A Curious Case of Pericardiohydroptysis

Khalid Mohammad, Yousef Shweihat, Gareth H Tobler, Thaddeus Bartter


Rupture of the heart or pericardium is a rare clinical finding almost always associated with trauma to the chest. Non-traumatic pericardial rupture into the lung parenchyma and pleural space has not been reported in literature. Hence the progression or natural course is not known and the optimal management not defined. We report a case of a 65-year-old male patient with past medical history of hypertension and alcohol abuse who presented with complaints of fever, and sharp retrosternal chest pain and was found to have rupture of the pericardium into the right pleural space and lung parenchyma. The diagnosis was established with a computed tomography scan of the chest and a cardiac magnetic resonance imaging. Routine investigation and a surgical biopsy of the pericardium could not establish a cause for the pericardial rupture. He was treated as idiopathic pericarditis with improvement over time, and a repeat echocardiogram showed resolution of the pericardial effusion. More than a year after the initial presentation, the patient is stable with no complications. From the sequence of events, we presume that the productive cough which immediately preceded this diagnosis represented the coughing up of pericardial fluid (pericardiohydroptysis).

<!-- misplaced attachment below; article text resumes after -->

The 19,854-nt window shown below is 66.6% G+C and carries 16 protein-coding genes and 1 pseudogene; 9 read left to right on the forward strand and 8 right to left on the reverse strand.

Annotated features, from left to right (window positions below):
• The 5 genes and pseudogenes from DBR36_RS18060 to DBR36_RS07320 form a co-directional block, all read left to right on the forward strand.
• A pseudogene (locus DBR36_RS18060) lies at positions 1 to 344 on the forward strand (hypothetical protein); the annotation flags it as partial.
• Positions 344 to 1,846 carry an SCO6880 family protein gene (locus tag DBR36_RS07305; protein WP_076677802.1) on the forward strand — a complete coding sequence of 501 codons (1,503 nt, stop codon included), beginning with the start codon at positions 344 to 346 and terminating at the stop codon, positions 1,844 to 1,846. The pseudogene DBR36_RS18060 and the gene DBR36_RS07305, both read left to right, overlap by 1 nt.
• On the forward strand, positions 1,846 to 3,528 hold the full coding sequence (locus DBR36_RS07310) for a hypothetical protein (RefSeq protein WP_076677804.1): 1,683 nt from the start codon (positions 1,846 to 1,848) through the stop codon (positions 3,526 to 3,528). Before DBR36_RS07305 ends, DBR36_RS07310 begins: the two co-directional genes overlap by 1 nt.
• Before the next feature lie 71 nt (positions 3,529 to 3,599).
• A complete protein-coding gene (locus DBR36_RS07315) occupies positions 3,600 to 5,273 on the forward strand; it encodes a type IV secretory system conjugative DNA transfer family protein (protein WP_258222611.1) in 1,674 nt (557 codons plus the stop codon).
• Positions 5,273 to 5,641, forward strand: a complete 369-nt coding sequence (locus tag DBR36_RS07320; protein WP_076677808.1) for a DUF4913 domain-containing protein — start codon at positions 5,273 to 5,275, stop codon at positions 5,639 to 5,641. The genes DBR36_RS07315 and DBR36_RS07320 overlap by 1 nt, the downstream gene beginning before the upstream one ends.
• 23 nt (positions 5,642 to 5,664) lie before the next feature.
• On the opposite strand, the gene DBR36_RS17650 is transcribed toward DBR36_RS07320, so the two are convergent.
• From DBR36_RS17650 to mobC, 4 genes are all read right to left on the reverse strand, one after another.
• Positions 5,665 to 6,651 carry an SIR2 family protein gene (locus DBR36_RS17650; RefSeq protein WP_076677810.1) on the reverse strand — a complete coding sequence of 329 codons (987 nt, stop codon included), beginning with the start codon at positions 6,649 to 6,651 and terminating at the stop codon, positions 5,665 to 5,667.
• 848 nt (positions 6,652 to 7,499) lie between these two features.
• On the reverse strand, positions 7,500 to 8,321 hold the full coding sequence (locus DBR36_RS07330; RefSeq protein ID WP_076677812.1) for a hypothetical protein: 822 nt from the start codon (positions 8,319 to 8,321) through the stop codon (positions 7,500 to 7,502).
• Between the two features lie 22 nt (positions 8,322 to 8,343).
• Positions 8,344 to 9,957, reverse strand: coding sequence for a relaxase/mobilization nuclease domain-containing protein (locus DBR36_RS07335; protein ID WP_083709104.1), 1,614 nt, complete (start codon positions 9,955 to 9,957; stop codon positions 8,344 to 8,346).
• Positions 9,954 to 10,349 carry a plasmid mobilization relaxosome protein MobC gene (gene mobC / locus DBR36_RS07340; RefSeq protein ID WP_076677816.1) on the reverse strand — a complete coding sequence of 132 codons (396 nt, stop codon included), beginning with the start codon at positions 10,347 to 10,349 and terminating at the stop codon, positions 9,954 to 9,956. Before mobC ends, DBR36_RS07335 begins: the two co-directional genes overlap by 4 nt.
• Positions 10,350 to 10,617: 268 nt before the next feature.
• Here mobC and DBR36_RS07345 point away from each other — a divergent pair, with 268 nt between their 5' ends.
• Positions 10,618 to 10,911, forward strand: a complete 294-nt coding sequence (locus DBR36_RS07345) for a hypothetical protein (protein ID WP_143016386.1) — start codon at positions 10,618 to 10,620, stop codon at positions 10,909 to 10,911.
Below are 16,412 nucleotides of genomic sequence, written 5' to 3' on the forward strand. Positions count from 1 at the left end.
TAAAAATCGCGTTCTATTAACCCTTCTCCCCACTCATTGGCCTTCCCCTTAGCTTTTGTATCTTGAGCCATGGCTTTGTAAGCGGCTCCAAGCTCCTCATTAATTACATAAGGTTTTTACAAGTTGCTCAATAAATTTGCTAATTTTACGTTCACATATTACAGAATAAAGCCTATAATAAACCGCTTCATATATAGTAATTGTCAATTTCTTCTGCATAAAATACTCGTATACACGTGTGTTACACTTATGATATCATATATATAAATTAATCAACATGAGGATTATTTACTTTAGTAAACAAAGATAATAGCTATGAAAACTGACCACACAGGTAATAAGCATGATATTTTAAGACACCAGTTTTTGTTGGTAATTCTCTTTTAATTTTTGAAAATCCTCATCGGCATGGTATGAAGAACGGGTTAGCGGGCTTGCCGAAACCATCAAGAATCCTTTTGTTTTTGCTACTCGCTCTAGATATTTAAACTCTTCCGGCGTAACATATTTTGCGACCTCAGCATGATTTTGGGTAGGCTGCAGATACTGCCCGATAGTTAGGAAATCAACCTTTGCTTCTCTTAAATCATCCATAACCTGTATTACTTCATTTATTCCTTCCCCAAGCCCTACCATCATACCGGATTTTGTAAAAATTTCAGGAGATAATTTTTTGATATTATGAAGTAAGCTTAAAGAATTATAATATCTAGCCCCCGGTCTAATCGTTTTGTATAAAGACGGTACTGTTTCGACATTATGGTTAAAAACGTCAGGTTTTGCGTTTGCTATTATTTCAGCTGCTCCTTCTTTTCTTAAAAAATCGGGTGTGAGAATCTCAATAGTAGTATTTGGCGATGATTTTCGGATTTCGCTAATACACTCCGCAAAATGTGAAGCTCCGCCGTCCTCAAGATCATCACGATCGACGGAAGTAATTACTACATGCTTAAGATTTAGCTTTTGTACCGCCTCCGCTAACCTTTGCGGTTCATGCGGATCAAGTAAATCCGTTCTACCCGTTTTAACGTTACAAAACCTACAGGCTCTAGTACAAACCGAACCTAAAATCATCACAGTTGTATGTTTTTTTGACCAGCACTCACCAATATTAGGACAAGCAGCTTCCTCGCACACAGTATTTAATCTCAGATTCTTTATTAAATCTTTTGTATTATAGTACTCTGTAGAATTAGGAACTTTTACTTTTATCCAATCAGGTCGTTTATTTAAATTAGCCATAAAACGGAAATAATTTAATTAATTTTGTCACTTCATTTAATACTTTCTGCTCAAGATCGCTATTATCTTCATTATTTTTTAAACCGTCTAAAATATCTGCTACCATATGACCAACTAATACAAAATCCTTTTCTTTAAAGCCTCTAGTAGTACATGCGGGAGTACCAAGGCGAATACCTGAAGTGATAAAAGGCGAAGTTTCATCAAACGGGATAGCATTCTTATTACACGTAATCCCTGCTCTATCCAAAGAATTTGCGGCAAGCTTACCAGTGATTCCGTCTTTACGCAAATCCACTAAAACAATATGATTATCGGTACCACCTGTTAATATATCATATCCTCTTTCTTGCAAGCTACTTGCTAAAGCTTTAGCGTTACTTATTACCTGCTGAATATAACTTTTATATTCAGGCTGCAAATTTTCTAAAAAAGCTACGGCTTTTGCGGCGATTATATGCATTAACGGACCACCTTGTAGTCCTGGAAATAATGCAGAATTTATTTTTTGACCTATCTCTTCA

J Med Cases. 2013;4(5):307-310
doi: https://doi.org/10.4021/jmc1138w


Pericarditis; Pericardial rupture; Pericardiohydroptysis

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